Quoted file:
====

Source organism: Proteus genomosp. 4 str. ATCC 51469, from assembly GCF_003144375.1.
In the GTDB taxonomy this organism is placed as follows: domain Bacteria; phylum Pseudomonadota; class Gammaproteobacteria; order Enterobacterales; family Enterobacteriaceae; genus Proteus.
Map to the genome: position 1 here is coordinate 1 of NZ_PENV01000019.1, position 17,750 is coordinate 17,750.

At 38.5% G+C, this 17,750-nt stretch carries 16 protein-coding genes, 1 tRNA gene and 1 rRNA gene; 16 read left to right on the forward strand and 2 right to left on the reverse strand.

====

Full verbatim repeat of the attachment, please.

Source organism: Proteus genomosp. 4 str. ATCC 51469, from assembly GCF_003144375.1.
In the GTDB taxonomy this organism is placed as follows: domain Bacteria; phylum Pseudomonadota; class Gammaproteobacteria; order Enterobacterales; family Enterobacteriaceae; genus Proteus.
Map to the genome: position 1 here is coordinate 1 of NZ_PENV01000019.1, position 17,750 is coordinate 17,750.

At 38.5% G+C, this 17,750-nt stretch carries 16 protein-coding genes, 1 tRNA gene and 1 rRNA gene; 16 read left to right on the forward strand and 2 right to left on the reverse strand.